“A truly equal world would be one where women ran half our countries and companies and men ran half our homes” (Sandberg, 2013).
As Black Swan’s activation at Cannes Lions 2017 drew to a close and the festival ended, we put the collected data to further use and analysed the social conversation we had seen surrounding the festival. We wanted to understand people’s reaction to this year’s event; both those at the festival, and those engaging from afar.
Our findings were overwhelming; there was one thing on everyone’s minds at this year’s Cannes Lions this year – and that was the role of women in industry. Stories of gender equality and female empowerment dominated our dataset, with conversations centring around the breaking down of gender stereotypes, closing the pay gap and celebrating the powerful, female figures leading the way forward in business.
WHATS YOUR #ROARSCORE?
Using a proprietary Black Swan algorithm known as Vector Centrality (also known as Eigenvector Centrality), we were able to determine which Twitter accounts throughout the festival had the highest #roarscore – or had the biggest amount of influence via their secondary Twitter network – over the week. Sheryl Sandberg, COO of Facebook and co-author of ‘Lean in: Women, Work and the Will to Lead’ , roared the loudest in her lively debate alongside Wieden & Kennedy CCO – Colleen DeCourcy – and Airbnb’s Jonathan Mildenhall. Impressively, Sandberg never actually used #canneslions herself, instead she was catapulted up the rankings by others who were inspired by what she had to say, which led her to achieve a score two points higher than second place.
During the debate, she touched upon a number of different subjects but empowering women and promoting gender equality were never far from the agenda. Powerful Sandberg quotes were retweeted across the festival (and, more widely across the globe!) and contributed to her reaching the top spot in the ranking. The most tweeted quotes from Sandberg, in order of ranking, were:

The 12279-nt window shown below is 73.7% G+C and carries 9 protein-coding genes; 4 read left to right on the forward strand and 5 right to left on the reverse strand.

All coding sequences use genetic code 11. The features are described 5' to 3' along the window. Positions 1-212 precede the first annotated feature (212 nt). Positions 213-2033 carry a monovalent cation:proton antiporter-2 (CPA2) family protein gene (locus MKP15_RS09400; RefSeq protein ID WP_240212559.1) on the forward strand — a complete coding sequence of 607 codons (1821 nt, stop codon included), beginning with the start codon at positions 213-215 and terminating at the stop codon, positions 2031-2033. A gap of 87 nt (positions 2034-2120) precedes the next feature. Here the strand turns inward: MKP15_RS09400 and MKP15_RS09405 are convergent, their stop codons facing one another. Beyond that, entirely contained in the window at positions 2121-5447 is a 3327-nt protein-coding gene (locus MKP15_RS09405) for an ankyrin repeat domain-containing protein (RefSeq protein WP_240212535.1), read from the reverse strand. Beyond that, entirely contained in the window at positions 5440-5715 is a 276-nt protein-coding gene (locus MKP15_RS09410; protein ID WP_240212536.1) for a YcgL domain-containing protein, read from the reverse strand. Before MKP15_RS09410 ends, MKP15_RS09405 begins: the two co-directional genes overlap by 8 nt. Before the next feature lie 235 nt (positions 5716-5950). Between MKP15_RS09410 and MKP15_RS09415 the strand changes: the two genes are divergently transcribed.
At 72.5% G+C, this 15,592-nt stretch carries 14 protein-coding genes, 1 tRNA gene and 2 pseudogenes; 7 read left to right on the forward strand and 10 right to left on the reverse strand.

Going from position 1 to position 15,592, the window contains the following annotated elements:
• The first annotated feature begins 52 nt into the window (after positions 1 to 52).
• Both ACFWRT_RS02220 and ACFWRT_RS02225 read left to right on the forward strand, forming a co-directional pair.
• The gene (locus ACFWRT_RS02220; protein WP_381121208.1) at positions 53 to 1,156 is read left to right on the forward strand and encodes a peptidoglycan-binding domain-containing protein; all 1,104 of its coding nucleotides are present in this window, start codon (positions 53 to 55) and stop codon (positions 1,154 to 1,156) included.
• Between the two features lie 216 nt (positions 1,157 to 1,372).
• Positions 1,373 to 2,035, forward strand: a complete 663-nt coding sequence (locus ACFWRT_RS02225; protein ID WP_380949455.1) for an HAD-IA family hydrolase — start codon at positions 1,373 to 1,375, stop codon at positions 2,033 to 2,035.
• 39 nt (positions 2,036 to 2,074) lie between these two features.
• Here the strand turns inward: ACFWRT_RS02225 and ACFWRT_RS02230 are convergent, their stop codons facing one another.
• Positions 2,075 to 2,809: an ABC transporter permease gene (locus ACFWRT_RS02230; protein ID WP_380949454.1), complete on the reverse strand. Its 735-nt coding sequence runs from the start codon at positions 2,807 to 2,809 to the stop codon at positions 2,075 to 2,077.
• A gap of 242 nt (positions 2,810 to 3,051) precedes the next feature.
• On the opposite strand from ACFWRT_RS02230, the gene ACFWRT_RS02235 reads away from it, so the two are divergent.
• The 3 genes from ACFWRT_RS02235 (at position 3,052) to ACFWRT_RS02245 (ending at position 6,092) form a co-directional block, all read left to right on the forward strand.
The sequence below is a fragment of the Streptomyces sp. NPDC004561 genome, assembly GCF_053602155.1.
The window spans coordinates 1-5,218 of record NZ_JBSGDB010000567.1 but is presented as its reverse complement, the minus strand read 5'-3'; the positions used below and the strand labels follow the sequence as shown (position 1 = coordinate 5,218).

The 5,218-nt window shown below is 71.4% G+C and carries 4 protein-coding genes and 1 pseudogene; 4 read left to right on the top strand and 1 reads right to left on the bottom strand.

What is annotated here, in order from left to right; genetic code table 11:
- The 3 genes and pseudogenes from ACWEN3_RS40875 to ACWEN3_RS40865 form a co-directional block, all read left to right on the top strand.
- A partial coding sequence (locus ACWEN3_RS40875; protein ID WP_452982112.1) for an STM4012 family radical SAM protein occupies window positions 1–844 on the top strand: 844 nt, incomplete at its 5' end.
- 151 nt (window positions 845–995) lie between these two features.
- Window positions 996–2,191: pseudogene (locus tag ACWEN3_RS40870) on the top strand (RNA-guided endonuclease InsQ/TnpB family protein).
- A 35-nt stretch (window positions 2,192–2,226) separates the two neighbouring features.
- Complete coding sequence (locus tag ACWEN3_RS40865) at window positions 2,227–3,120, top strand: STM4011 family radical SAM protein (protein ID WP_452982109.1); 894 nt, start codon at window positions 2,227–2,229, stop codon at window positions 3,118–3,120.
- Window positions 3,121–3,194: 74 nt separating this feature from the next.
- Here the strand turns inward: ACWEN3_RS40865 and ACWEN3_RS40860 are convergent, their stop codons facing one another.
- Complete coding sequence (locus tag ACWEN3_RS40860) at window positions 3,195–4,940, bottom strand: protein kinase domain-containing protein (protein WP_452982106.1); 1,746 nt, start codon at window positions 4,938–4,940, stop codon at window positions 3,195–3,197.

- “Men still run the world”
- “We have the power to change stereotypes, and it’s the advertising industry that can lead.”
- “Don’t tell young girls that they’re bossy. Tell them they have executive leadership skills!”
SMASHING THE GLASS CEILING
In 2015, Sandberg and the ‘Lean In’ team introduced a new award called the Glass Lion, an award aimed at celebrating advertising free from gender stereotypes. A campaign run by State Street Global Advisors aimed at encouraging more companies to put women in positions of leadership, “Fearless Girl,” took the Grand Prix in the Glass Lion category this year as well as 3 other Grand Prix. It features a statue of a fearless young girl facing down the iconic charging bull on Wall Street.
It became one of the most spoken about campaigns of the event – mentioned 975 times – whilst the Glass Lion award itself was mentioned 332 times over the period.
NOT AFRAID ANY MORE
Alongside Sandberg, American singers Demi Lovato and Halsey (who both spoke at the festival) also made a splash; evoking 4,317 conversations (3% of the total conversation) and 1,621 conversations (1% of total conversation) respectively over the week. Demi Lovato is a respected global advocate for mental health and empowerment, while Halsey took to the stage and spoke about her own experience of being a young female CEO and the scepticism she’s faced.
Amongst some of the festivals biggest topics – social impact initiatives, innovative healthcare solutions, integrations of AI and VR technologies – sat the promotion of gender equality. In fact, 1 in every 10 conversations we analysed were directly attributed to the cause, and #sheinspiresme was used 199 times over the week.
Whilst all these figures are encouraging to see, sadly the hard facts are still unsatisfactory. Currently, only an estimated 25% of agency creatives are women, and only 11% will reach creative director level. Cannes Lions is trying to change this. The ‘See It Be It’ initiative brings high-potential, senior, creative women into the spotlight to bring about change, with the end goal of improving the ratio of women leaders in agency creative departments. It remains to be seen whether such initiatives will deliver on their promises and accelerate the speed at which gender equality is achieved. What we do know though, is that even though the fight for gender equality is far from over, it is at the forefront of the minds of many, and that a lot of work still needs to be done before the industry can be considered truly inclusive.